Okay okay I gotchu fam, let's do this thing.
I grew up in naval boarding school
, then went into college for Microbio specifically for brewing. During college I lived in my Watkins 27, after graduating took a corporate brewing job for 2 years, then started my own brewery (Inoculum, we are FL's first dedicated sour brewery. ) almost 5 years ago. Sailing has always been my greatest passion, but brewing is a close second and far and away my strongest AoE.
I bought a Sanibel 18 a couple days ago, and when I get her out itll be my first time sailing in almost a decade. I am so excited. Plan is to get her kitted out over the next month for some coastal cruising and gunkholing, spend time with her when I can while running the breweries for a couple years, then once the companies are less demanding of me start hunting for a Hans C.
So if we were to go over all good homebrewing technique this would take forever. I'm going to assume you are a great homebrewer dealing with the complications of fermentation underway, you can always learn the standards elsewhere. Don't go automated brewing system, the supply chain means old repackaged ingredients, strict recipes
, they don't really improve anything, suck up a lot of power for the volume they produce, won't produce much etc. Also despite the appeal of the simplicity don't go extract for a lot of reasons, all the same reasons you wouldn't on land.
Brew In A Bag is for sure the answer here. This is basically what the grainfather is (which would be a great option if it weren't electric), just without the automated vorlauff and spare.
BIAB means no mash vessel, no lautering, no whirlpool, none of that. You pitch
milled grain in a bag in a boil kettle with knockout volume of water
at sacchrification rest (150ish f), vorlauff if you want to to increase extraction (probably 65-70ish with no vorlauff, 80ish with). Pull the bag of grain out, bring to boil, pitch
hops/spices, kill flame, add kettle coagulant, let stand, knockout into fermenter.
So you need a kettle of whatever size you are comfortable with, an appropriate burner, malt and mill, a chugger pump
, transfer tubing, immersion chiller, fermenters, and yeast.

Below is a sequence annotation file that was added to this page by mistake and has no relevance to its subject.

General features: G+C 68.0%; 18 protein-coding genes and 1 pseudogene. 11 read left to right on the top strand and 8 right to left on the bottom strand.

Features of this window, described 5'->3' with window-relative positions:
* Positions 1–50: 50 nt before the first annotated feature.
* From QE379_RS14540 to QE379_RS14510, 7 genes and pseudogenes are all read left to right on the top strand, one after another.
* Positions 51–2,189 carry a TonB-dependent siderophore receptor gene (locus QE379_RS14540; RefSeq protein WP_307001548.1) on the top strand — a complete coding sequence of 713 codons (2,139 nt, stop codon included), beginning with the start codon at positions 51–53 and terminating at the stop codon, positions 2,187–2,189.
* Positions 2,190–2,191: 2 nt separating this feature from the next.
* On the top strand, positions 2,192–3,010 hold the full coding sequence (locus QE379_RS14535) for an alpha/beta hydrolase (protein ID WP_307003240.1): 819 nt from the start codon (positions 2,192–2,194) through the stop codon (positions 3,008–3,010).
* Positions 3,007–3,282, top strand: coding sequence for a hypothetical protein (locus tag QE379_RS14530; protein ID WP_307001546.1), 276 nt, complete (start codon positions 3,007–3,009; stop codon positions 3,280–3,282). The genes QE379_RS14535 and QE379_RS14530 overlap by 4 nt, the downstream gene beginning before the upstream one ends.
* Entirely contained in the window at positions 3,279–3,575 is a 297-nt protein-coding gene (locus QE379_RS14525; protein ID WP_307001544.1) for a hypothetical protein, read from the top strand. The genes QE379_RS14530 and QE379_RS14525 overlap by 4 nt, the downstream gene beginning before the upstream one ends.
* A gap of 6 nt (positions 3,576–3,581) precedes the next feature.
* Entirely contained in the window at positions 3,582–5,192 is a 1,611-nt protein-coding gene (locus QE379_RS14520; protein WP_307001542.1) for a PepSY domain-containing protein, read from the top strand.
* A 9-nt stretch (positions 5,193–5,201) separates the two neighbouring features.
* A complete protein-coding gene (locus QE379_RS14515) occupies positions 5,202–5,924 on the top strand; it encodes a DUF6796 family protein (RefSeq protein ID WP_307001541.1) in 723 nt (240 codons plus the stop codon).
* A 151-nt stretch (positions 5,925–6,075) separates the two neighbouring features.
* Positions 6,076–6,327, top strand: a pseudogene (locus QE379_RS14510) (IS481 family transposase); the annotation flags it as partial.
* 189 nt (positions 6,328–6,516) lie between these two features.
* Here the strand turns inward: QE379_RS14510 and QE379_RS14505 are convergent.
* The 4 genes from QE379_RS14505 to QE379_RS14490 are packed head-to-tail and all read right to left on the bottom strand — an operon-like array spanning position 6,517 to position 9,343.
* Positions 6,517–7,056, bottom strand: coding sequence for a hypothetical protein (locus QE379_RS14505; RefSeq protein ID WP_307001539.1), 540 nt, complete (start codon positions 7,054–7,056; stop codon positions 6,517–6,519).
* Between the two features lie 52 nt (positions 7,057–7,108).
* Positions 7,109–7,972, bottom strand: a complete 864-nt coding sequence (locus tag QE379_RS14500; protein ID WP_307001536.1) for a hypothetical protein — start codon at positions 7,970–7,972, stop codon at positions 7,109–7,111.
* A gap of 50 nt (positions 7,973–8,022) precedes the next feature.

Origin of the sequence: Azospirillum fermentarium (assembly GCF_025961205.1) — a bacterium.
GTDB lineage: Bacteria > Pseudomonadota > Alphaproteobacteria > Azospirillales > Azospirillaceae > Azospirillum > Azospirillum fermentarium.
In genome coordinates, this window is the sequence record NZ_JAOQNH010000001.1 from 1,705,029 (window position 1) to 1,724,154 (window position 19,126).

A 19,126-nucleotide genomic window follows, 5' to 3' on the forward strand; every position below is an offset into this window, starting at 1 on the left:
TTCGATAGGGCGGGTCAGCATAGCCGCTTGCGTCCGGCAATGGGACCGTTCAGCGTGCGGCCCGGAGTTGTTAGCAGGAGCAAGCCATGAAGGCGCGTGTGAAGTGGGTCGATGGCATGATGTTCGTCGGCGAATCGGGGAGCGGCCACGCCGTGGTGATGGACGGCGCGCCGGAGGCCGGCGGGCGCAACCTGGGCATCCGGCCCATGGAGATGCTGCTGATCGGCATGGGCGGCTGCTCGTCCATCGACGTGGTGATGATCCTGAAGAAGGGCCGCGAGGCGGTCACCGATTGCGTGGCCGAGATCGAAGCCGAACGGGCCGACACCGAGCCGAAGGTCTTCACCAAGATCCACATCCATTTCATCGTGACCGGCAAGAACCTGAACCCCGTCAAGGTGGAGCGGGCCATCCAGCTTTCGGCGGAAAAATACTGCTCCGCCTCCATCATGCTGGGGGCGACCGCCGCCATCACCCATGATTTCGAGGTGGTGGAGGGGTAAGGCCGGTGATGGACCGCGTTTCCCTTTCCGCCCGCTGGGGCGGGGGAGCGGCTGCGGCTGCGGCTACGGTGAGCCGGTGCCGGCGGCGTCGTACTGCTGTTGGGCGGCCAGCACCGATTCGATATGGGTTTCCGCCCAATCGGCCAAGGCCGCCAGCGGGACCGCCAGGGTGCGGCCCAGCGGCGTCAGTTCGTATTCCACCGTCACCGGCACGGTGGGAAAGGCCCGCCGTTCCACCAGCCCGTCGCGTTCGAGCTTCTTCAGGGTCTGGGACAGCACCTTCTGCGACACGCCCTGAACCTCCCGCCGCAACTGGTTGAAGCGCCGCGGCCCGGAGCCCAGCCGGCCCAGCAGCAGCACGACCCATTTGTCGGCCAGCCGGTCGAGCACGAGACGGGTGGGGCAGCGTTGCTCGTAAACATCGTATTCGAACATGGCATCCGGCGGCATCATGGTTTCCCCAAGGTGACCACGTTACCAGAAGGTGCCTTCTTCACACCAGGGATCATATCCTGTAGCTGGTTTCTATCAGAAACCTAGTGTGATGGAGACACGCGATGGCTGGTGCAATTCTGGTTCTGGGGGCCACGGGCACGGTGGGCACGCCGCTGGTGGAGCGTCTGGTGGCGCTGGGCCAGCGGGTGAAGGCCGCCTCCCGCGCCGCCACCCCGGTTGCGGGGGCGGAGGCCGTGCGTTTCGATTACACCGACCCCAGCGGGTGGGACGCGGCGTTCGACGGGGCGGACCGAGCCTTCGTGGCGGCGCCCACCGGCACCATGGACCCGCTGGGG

When you do use the immersion chiller, I'd just chuck it overboard
and use the sea to go from 210f to ~80f.
For fermenters you want the spiedel plastic ferments. They have screwtop lids and very well fitting airlocks, they will handle the rocking fine. They come in all shapes and sizes so get what is appropriate for where you can fit it. Personally because BIAB takes 2hrs and I'd be fine to brew for 4-6 hours, I'd get a fermenter 2-3x the size of my boil kettle. So maybe a 10g kettle and 2-3 30gal fermenters.
Someone in page one mentioned the motion of the boat
disallowing for flocculation of the yeast. They is true but there is a fun answer! While /most/ yeasts wouldn't be able to flocc well enough to stick to the bottom of the fermenter I am pretty confident most Kviek yeast would. Kviek (pronounced kvike) yeasts are traditional nordic
farmhouse strains that seemingly all share a couple key behaviors - they flocc like concrete (solving the issue with cloudy yeasty beer from movement) and very high temp tolerance. I use Sigmund's Vos Kviek a fair amount and it is very well behaved at 90f, ferments super fast and very neutral. No fussel alcohols whatsoever.
For packaging go package conditioning for a lot of reasons, all the same benefits you got on land (primarily no dissolved oxygen issues), but you dont have to get the beer to 0c then have a bunch of co2 on hand to carbonate it. If you were really being wild you could package condition kegs and find a way to chill and serve them, but I would just go flip top bottles. Like these https://www.morebeer.com/products/sw...r-case-12.html
infinitely reusable, just rinse them well when you empty them and let them air dry. Store in rubber made totes or whatever you figure.
For supply chain, go to local homebrew store, stock up on several batches of malt and kviek smack packs, whatever hops and spices you might want, fruit concentrates, etc. Mill malt on the boat
as use it, try to use smack packs within 60days and follow same protocol you would on land for older smackpacks.
Lastly please look into farmhouse beer and see if you enjoy the style. If yes island hoping farmhouse beer could be incredible. Farmhouse beer is all about the terroir local to it, the yeast in the area, the spices on the ground. I own a multimillion dollar facility and have no desire to brew on a homebrew scale, but the idea of remote
island farmhouse beer is so compelling to me I'm going to be stuffing the above setup into my sanibel 18 some how so I can pull up to an island and make some incredible farmhouse beer there. I'm going to figure out a method for open primary fermentation and a coolship (koelschip) on my boat.
I hope this helps! I left. A bunch out but this is the basics, and I think enough info that with googling some basic land based homebrewing you could get it done!
It can for sure be done, do it and report back! Lmk if you have any other questions!